Greg Johnson — not to be confused with the Kiwi musician of the same name — began as a stand-up comic, then reinvented himself as one of the country’s busiest actors and voice artists. On-screen he has provided a distinctive take on the gruff Kiwi male over three years of Shortland Street, while playing a QC on Outrageous Fortune, and with an award-winning appearance on 1990s series City Life. He also played the boarding house manager in big screen drama The Insatiable Moon.
Paul Casserly won a Qantas TV Award in 2009 for directing upstart satirical show Eating Media Lunch. The show ran for six years on TVNZ. Casserly continued his creative partnership with presenter Jeremy Wells on The Unauthorised History of New Zealand and Birdland. Casserly has also directed music programmes for Neil Finn and Bic Runga, and videos for Greg Johnson, Tim Finn, and his own group Strawpeople.
Bruce Sheridan has produced and directed a range of music and television projects, including Frank Sargeson documentary Perfectly Frank. He is currently chairman of the film and video department at Chicago's Columbia College.
Dean O’Gorman starred in his first movie (Bonjour Timothy) at the age of only 17. Since then he has had leading roles in another four, including a 2017 remake of classic road movie Goodbye Pork Pie. En route O'Gorman has played dwarves (The Hobbit), jealous brothers (The Bad Seed), American movie legends (Trumbo) and Norse gods (The Almighty Johnsons).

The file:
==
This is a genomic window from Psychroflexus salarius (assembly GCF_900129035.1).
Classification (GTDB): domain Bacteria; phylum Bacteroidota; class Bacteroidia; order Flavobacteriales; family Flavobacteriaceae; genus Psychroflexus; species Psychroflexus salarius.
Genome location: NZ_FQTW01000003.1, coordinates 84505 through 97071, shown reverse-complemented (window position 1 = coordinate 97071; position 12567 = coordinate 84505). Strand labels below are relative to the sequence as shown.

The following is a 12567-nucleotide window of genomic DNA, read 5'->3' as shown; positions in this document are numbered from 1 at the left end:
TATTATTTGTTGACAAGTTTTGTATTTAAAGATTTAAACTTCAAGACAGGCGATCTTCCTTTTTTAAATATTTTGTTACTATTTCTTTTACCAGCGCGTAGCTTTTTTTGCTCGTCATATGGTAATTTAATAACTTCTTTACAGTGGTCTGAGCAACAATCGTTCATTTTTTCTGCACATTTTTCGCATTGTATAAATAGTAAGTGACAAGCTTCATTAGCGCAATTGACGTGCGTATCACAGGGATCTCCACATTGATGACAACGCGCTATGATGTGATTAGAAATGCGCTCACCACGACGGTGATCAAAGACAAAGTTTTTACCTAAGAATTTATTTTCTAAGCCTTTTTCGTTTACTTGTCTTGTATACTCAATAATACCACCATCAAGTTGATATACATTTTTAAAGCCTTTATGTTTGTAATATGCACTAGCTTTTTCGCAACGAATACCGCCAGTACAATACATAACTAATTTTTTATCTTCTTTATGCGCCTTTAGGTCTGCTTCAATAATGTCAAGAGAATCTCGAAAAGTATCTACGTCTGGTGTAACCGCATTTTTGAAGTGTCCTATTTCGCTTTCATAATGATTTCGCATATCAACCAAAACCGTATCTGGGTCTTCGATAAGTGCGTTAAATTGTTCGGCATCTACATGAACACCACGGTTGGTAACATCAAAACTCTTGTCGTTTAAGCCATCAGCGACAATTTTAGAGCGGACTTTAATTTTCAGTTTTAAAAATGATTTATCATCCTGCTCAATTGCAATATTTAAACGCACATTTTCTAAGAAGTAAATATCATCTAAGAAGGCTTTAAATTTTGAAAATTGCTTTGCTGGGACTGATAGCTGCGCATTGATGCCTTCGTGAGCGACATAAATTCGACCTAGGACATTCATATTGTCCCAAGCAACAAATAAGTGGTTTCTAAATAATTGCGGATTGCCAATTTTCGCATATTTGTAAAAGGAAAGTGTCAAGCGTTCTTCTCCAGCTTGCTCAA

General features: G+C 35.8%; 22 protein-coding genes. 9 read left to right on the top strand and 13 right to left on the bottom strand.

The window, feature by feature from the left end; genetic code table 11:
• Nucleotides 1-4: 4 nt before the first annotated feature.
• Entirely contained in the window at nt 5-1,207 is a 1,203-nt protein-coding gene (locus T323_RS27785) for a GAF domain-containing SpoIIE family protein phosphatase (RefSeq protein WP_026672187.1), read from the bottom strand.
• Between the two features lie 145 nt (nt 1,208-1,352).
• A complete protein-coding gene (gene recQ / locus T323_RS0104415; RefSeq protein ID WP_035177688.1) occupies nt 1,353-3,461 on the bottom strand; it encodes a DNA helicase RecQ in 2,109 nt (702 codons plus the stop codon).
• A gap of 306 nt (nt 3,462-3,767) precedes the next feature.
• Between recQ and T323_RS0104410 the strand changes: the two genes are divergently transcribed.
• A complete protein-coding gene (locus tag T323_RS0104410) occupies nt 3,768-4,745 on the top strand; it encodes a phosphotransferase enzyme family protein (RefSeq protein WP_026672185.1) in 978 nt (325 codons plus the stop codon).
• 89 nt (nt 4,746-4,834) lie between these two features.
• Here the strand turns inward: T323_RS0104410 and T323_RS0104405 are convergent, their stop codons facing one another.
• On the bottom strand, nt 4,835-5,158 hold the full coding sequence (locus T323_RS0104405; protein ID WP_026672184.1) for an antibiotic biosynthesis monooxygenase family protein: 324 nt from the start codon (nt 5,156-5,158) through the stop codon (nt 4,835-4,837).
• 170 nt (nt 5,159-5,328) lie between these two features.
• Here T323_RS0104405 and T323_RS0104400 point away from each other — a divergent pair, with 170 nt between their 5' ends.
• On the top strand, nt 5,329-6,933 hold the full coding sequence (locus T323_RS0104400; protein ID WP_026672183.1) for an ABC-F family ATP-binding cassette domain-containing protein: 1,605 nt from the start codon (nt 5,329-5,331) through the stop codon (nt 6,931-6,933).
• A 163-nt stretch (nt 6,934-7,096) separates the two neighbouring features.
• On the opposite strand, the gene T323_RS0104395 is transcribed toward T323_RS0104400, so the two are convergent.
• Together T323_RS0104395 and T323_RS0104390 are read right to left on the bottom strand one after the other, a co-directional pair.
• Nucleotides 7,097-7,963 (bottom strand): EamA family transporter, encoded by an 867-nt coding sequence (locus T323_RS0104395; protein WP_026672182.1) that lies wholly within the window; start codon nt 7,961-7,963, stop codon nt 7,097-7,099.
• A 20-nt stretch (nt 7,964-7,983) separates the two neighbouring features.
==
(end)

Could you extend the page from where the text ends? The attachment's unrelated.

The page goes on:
Multi award-winning editor Bryan Shaw has helped forge documentaries about strikes, artists and the sinking of the Wahine. In recent years he has added drama work to his CV, including episodes of Outrageous Fortune, Westside, The Almighty Johnsons and feature comedy The Devil Dared Me To.
A journeyman actor for many years, Peter McCauley is a familiar face on both sides of the Tasman, with a long string of roles in film and television. His gruff, craggy image belies a capacity for sensitivity, and his rich sonorous voice has flattered many a script over the years.
Writer James Griffin has had a hand in an eye-opening proportion of the successful TV comedies and dramas made in New Zealand since 1985. His credits stretch from Gloss and The Almighty Johnsons, to award-winner 800 Words and big screen comedy Sione's Wedding. Working alongside writer Rachel Lang, he also helped create Westie family drama Outrageous Fortune and its prequel series Westside.
Tim Balme burst onto the big screen as the hapless young man fighting off zombies with lawnmowers, in Peter Jackson's Braindead. He went on to roles on TV's Mercy Peak, Shortland Street and Maddigan's Quest, alongside gigs as a writer (Outrageous Fortune) and time as Head of Development for South Pacific Pictures.
Chris Bailey has made key creative contributions to a host of significant Kiwi television dramas, from sci fi classic Under the Mountain to Nothing Trivial. In 1998, Bailey, along with producer Chris Hampson and writer Greg McGee, founded production company ScreenWorks. These days he is managing director of South Pacific Pictures.